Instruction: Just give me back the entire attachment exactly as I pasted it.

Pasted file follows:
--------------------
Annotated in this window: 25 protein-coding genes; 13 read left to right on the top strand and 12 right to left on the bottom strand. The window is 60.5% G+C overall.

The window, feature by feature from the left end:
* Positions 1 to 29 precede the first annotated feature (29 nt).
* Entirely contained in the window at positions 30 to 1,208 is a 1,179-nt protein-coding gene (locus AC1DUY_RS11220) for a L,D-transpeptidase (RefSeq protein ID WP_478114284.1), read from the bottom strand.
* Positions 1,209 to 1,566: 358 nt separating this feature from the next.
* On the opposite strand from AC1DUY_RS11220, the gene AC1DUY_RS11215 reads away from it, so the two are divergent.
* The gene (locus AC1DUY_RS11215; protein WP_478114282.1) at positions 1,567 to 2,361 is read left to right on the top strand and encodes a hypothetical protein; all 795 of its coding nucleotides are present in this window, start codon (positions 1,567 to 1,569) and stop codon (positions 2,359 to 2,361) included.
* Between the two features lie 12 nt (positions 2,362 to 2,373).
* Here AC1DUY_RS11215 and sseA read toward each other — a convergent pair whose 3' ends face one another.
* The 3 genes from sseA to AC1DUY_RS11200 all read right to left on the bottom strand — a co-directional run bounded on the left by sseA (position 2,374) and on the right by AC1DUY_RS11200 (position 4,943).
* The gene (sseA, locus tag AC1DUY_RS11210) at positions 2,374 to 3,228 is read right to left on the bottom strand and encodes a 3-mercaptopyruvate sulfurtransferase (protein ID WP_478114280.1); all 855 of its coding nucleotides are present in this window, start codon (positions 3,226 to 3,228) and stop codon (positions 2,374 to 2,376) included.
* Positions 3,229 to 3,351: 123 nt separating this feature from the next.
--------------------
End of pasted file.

Annotated in this window: 25 protein-coding genes; 13 read left to right on the top strand and 12 right to left on the bottom strand. The window is 60.5% G+C overall.

The window, feature by feature from the left end:
* Positions 1 to 29 precede the first annotated feature (29 nt).
* Entirely contained in the window at positions 30 to 1,208 is a 1,179-nt protein-coding gene (locus AC1DUY_RS11220) for a L,D-transpeptidase (RefSeq protein ID WP_478114284.1), read from the bottom strand.
* Positions 1,209 to 1,566: 358 nt separating this feature from the next.
* On the opposite strand from AC1DUY_RS11220, the gene AC1DUY_RS11215 reads away from it, so the two are divergent.
* The gene (locus AC1DUY_RS11215; protein WP_478114282.1) at positions 1,567 to 2,361 is read left to right on the top strand and encodes a hypothetical protein; all 795 of its coding nucleotides are present in this window, start codon (positions 1,567 to 1,569) and stop codon (positions 2,359 to 2,361) included.
* Between the two features lie 12 nt (positions 2,362 to 2,373).
* Here AC1DUY_RS11215 and sseA read toward each other — a convergent pair whose 3' ends face one another.
* The 3 genes from sseA to AC1DUY_RS11200 all read right to left on the bottom strand — a co-directional run bounded on the left by sseA (position 2,374) and on the right by AC1DUY_RS11200 (position 4,943).
* The gene (sseA, locus tag AC1DUY_RS11210) at positions 2,374 to 3,228 is read right to left on the bottom strand and encodes a 3-mercaptopyruvate sulfurtransferase (protein ID WP_478114280.1); all 855 of its coding nucleotides are present in this window, start codon (positions 3,226 to 3,228) and stop codon (positions 2,374 to 2,376) included.
* Positions 3,229 to 3,351: 123 nt separating this feature from the next.